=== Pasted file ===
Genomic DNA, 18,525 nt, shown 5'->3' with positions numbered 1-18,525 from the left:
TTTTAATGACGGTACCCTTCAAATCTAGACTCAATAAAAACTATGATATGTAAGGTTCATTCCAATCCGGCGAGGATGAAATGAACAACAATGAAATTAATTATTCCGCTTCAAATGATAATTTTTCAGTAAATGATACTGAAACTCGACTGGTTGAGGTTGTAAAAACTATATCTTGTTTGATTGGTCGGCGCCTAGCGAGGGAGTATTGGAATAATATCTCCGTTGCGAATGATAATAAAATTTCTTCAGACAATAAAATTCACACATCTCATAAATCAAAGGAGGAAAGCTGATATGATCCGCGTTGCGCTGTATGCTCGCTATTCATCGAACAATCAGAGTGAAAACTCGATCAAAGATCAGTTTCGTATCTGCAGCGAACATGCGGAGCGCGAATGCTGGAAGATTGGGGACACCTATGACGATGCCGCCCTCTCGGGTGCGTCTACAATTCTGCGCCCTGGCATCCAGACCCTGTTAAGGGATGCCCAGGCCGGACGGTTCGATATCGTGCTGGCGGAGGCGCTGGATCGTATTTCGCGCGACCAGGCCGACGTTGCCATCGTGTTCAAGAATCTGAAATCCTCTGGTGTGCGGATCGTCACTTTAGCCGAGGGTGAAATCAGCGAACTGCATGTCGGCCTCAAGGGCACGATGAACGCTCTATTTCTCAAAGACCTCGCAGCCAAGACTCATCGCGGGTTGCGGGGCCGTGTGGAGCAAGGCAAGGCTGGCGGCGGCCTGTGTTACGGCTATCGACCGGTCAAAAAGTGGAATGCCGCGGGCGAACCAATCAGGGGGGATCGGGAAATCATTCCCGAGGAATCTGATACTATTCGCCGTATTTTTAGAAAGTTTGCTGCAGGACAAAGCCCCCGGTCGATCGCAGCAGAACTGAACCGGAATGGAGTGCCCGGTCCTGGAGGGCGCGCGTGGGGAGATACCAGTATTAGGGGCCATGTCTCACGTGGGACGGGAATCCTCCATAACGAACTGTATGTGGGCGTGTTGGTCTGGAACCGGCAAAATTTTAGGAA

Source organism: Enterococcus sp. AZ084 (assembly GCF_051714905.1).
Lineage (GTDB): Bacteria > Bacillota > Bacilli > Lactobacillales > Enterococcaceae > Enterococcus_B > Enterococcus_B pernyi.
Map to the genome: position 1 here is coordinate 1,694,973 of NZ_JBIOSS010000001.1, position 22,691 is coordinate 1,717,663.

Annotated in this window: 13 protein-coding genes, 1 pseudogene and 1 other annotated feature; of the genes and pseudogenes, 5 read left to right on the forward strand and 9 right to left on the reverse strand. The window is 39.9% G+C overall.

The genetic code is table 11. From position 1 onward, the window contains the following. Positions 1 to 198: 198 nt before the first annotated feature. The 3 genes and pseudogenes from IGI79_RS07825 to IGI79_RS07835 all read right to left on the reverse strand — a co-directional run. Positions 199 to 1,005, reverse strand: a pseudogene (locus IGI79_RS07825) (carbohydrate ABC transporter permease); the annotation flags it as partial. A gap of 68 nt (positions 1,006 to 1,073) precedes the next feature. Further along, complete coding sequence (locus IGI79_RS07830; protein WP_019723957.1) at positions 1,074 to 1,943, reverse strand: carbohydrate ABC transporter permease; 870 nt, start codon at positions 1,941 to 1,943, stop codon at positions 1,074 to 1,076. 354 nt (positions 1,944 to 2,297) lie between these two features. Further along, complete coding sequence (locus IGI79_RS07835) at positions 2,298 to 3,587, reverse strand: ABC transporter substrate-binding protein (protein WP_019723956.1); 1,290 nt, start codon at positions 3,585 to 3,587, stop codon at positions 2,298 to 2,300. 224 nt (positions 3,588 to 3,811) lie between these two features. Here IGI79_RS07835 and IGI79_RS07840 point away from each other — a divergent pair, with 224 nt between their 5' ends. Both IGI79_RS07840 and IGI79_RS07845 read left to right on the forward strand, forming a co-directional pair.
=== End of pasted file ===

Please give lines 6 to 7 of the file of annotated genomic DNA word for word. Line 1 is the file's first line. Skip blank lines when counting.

Annotated in this window: 13 protein-coding genes, 1 pseudogene and 1 other annotated feature; of the genes and pseudogenes, 5 read left to right on the forward strand and 9 right to left on the reverse strand. The window is 39.9% G+C overall.

The genetic code is table 11. From position 1 onward, the window contains the following. Positions 1 to 198: 198 nt before the first annotated feature. The 3 genes and pseudogenes from IGI79_RS07825 to IGI79_RS07835 all read right to left on the reverse strand — a co-directional run. Positions 199 to 1,005, reverse strand: a pseudogene (locus IGI79_RS07825) (carbohydrate ABC transporter permease); the annotation flags it as partial. A gap of 68 nt (positions 1,006 to 1,073) precedes the next feature. Further along, complete coding sequence (locus IGI79_RS07830; protein WP_019723957.1) at positions 1,074 to 1,943, reverse strand: carbohydrate ABC transporter permease; 870 nt, start codon at positions 1,941 to 1,943, stop codon at positions 1,074 to 1,076. 354 nt (positions 1,944 to 2,297) lie between these two features. Further along, complete coding sequence (locus IGI79_RS07835) at positions 2,298 to 3,587, reverse strand: ABC transporter substrate-binding protein (protein WP_019723956.1); 1,290 nt, start codon at positions 3,585 to 3,587, stop codon at positions 2,298 to 2,300. 224 nt (positions 3,588 to 3,811) lie between these two features. Here IGI79_RS07835 and IGI79_RS07840 point away from each other — a divergent pair, with 224 nt between their 5' ends. Both IGI79_RS07840 and IGI79_RS07845 read left to right on the forward strand, forming a co-directional pair.